Date: April 25, 2021
This chapter, although it is called Planning Consumer Products, I think it is about product development. It talks about the variables in developing a product/ adjusting a product.
First of all, the product should align with the underlying strategy of an organization. We need to understand whether the company is an expansionist where management intends to grow a business rapidly, and accepts and understands risk, as well as is willing to invest in the necessary resources, or a controller where stability and reliability are rewarded, or a minimalist where management is defensive and unwilling to take risks, for example, it makes little attempt to change the existing way of doing business.
Next, we have to understand the playing fields, both externally and internally. Externally, we may ask ourselves questions regarding the state of the economy, competitions, and types of product available. Internally, we determine whether it has the internal resources necessary to do the job, such as enough capable and knowledgeable managers, outside hires, computer, systems, office space, etc.
After that, we started to develop a product. But what is a product? A product is, according to the author’s definition, a collection of loans or lines of credit governed by standard terms and conditions. Term loan, requiring the borrower to repay a fixed amount or revolving product, customer can draw down the funds at will. Direct loan product, institution distribute the product on its own or indirect loan product, products are marketed through independent distributors or agents. A secured loan, in which the lender will lend money only by taking a lien on an asset or unsecured, in which the lender has no access to the assets of the borrower.
The target market is another key variable in a product. In general, the author classified the target market into 3 segments. High-usage and high-risk. Customers who need credit badly and expect to pay a high price belongs to this segment. Moderate-usage and moderate-risk, in which customers use credit regularly and have ample offers, and are not too fussy about pricing. Low-usage and low-risk. Customers who pride themselves on paying their bills on time and keep their debts at a minimum belongs to this segment.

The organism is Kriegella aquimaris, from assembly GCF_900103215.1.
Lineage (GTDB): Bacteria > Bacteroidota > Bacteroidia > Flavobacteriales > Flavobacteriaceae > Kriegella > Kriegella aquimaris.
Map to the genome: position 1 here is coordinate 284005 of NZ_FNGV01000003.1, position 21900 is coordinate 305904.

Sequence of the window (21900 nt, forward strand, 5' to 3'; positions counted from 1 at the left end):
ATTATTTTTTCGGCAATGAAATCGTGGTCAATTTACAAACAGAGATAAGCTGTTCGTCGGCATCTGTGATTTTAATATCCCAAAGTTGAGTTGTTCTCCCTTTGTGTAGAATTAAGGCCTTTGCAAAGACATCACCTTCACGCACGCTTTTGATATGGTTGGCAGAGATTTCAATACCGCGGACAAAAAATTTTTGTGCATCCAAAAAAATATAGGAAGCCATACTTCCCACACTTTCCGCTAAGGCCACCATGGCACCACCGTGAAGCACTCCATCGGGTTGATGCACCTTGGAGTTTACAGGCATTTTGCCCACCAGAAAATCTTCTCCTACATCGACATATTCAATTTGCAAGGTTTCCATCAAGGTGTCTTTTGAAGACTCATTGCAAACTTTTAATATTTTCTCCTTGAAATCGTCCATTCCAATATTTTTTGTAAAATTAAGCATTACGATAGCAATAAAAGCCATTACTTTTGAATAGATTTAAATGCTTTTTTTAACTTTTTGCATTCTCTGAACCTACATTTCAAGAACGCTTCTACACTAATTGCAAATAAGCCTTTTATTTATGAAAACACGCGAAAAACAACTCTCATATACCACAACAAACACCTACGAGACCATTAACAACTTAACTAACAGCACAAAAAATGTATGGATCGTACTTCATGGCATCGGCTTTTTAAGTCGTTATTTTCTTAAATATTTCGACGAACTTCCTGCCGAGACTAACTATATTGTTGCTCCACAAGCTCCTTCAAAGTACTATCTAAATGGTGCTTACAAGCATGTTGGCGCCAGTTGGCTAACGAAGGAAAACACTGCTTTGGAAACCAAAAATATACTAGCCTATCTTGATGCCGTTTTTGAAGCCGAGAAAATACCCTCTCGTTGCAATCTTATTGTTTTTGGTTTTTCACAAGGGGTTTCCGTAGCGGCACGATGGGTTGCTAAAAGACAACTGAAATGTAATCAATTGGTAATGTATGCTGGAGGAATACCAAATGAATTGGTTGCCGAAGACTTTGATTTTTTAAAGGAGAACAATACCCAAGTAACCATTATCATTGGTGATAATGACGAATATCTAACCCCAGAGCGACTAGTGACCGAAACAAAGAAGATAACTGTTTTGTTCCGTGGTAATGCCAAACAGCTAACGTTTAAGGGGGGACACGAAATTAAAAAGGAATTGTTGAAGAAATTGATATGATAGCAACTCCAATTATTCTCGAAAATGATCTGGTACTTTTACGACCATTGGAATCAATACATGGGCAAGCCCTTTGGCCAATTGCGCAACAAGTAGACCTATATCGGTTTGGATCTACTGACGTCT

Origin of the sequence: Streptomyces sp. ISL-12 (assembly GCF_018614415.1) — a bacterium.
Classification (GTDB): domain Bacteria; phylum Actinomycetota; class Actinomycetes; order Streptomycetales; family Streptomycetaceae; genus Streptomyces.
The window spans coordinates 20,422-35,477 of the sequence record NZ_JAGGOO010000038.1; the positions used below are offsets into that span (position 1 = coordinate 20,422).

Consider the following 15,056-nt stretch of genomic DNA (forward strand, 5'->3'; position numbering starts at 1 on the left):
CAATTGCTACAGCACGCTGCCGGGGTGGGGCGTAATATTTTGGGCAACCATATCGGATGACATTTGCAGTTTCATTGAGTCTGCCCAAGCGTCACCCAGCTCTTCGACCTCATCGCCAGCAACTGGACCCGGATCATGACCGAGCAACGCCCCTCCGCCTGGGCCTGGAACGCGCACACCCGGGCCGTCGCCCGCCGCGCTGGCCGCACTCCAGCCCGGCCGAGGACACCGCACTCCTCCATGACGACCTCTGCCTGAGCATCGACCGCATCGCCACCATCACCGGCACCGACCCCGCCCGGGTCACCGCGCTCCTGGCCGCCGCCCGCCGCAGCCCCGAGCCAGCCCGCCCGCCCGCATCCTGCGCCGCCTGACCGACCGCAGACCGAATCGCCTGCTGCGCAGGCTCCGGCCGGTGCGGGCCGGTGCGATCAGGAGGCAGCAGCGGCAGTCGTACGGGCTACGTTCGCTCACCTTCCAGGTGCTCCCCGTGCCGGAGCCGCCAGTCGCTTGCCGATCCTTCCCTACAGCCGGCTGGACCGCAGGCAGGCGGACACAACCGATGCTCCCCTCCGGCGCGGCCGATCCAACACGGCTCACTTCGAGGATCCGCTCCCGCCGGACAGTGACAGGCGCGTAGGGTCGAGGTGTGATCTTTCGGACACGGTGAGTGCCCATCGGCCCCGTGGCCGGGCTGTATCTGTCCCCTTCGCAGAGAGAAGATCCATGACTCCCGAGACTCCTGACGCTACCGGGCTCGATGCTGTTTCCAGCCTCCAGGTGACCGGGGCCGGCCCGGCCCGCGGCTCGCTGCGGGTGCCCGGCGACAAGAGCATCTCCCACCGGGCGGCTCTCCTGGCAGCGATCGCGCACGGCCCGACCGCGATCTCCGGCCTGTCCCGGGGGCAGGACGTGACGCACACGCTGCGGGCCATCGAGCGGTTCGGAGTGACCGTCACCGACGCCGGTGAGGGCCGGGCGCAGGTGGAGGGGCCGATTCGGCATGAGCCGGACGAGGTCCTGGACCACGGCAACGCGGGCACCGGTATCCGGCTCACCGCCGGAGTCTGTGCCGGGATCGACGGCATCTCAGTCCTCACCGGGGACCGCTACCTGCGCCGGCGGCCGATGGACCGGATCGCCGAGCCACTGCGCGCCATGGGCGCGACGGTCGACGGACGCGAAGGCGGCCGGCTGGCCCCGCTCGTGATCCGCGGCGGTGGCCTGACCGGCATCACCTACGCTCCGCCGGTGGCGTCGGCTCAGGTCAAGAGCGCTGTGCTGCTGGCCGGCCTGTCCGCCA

When studying a target market, a good competitive survey should be done. The author did not go into details on that in this chapter but mentioned a few key information to be included in the survey, There are, the basic interest rate charged, the fees, minimum monthly payment requirements, product features, enhancements. (Pay attention that this book is about consumer lending business.)
The author also mentioned some obvious variables in product design, such as pricing, fee structures, product features, such as grace period, minimum monthly payment; enhancements, such as airline services, VIP services, etc.
Finally, all variables should put into a forecast of the results. What results are expected? How many applicants will apply each year, or what response rates are expected? What will be the usage? What fees will be paid? What is the projected write-off rate in both numbers of accounts and balances? “If the product doesn’t work on paper, it can’t work in the real work.”
To be honest, the most important take away from this chapter is the session on Approval. Product design should be documented and sign-off by several members of senior management. However, the author said, “Each person signing the document should be able to add value either by asking the right questions or contributing to the product’s development (i.e., he should really know the business). Approval from a senior manager(s) with no knowledge of the business is worthless. Indeed, such approval may corrupt a perfectly good proposal if it is contingent on unnecessary (or stupid) changes.” This is truly a great reminder! Finally, monthly updates should be given to validate assumptions and review the performance of the existing product.